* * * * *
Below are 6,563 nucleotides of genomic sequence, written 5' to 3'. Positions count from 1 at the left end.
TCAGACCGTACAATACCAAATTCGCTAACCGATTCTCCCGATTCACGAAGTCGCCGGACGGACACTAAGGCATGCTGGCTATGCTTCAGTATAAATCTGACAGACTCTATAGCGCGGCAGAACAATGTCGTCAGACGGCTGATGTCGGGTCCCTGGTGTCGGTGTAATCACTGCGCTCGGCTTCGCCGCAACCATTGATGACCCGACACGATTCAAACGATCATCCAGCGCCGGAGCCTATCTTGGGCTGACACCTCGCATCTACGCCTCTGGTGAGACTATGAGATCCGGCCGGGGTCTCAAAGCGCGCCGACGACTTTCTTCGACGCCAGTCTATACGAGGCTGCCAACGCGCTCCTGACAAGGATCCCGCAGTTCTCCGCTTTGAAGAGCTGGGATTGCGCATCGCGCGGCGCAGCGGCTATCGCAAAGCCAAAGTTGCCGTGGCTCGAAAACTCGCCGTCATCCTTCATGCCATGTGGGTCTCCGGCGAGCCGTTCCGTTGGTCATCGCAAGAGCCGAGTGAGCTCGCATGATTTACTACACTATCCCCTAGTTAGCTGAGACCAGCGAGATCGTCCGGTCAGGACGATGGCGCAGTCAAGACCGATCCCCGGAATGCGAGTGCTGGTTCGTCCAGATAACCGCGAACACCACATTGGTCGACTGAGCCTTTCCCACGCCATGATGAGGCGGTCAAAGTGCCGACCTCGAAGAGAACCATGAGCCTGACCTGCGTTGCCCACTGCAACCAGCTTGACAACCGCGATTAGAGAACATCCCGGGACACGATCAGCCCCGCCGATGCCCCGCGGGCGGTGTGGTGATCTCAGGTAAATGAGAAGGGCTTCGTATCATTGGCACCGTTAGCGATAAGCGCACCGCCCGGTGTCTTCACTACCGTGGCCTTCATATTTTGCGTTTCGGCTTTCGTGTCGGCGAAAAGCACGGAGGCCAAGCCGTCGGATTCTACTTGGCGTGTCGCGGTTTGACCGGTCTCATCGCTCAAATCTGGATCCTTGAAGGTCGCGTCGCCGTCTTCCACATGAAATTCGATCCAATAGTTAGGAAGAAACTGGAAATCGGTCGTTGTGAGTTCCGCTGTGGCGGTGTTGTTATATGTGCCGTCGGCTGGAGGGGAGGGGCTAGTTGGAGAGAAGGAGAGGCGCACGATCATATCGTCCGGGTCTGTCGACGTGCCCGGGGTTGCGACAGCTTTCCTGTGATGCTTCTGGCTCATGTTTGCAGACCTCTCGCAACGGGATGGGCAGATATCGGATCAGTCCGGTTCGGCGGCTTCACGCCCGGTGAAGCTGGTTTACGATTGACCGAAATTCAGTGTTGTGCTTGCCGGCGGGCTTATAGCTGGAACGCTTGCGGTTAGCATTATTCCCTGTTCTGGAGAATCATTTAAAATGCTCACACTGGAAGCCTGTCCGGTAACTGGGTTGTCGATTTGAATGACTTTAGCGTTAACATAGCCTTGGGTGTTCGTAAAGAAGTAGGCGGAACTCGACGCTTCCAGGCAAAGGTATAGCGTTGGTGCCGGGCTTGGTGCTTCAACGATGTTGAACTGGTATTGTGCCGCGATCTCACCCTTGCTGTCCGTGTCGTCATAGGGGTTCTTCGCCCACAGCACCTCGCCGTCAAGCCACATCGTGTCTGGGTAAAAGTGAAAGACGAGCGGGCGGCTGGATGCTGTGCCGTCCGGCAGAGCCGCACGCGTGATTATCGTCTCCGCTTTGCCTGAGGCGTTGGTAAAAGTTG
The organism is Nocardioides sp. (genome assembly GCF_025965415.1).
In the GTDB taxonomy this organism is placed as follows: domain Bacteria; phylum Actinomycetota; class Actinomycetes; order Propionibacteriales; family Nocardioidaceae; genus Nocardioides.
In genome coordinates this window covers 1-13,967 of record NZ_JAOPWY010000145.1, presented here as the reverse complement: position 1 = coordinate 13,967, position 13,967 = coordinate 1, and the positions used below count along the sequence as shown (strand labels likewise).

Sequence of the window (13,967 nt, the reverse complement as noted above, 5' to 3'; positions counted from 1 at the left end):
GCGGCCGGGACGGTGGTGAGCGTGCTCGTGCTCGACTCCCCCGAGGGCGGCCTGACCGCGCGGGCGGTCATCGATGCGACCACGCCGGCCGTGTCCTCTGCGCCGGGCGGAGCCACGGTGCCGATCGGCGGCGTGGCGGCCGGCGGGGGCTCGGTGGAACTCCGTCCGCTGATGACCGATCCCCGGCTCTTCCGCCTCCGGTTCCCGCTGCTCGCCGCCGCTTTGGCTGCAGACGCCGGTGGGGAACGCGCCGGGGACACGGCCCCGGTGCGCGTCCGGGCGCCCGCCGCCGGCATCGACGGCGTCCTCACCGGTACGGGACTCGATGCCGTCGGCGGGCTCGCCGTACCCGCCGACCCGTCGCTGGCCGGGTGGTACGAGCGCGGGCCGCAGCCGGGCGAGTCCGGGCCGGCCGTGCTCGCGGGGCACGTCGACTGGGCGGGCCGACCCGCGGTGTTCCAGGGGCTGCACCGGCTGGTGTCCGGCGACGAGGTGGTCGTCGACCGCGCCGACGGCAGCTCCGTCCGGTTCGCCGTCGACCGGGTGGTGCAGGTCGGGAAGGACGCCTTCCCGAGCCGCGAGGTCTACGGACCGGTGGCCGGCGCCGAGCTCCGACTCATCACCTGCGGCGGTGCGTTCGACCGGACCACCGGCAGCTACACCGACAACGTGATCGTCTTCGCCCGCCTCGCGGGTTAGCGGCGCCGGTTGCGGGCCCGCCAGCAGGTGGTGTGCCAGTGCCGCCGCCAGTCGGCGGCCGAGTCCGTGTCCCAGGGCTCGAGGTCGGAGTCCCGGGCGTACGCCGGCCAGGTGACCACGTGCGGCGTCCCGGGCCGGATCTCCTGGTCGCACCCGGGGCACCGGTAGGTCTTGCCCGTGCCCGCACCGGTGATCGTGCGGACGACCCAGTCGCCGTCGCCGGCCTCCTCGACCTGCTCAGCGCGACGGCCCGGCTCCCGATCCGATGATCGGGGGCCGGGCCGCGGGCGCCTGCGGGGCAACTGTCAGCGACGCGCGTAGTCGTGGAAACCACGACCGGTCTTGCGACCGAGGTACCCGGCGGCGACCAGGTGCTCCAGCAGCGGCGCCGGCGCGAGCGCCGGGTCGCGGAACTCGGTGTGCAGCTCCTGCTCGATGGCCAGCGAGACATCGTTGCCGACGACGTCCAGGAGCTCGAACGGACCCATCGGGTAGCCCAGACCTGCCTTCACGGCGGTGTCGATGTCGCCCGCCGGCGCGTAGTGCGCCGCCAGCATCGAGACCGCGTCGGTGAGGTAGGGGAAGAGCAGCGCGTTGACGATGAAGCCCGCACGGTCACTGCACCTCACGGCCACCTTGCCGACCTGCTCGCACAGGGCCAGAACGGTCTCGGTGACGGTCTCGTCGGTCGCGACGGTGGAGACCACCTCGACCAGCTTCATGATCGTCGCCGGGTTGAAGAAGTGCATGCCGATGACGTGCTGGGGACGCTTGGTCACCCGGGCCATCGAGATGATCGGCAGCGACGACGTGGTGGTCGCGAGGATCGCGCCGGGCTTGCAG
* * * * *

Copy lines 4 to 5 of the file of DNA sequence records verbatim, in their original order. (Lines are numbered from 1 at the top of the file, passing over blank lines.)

In the GTDB taxonomy this organism is placed as follows: domain Bacteria; phylum Actinomycetota; class Actinomycetes; order Propionibacteriales; family Nocardioidaceae; genus Nocardioides.
In genome coordinates this window covers 1-13,967 of record NZ_JAOPWY010000145.1, presented here as the reverse complement: position 1 = coordinate 13,967, position 13,967 = coordinate 1, and the positions used below count along the sequence as shown (strand labels likewise).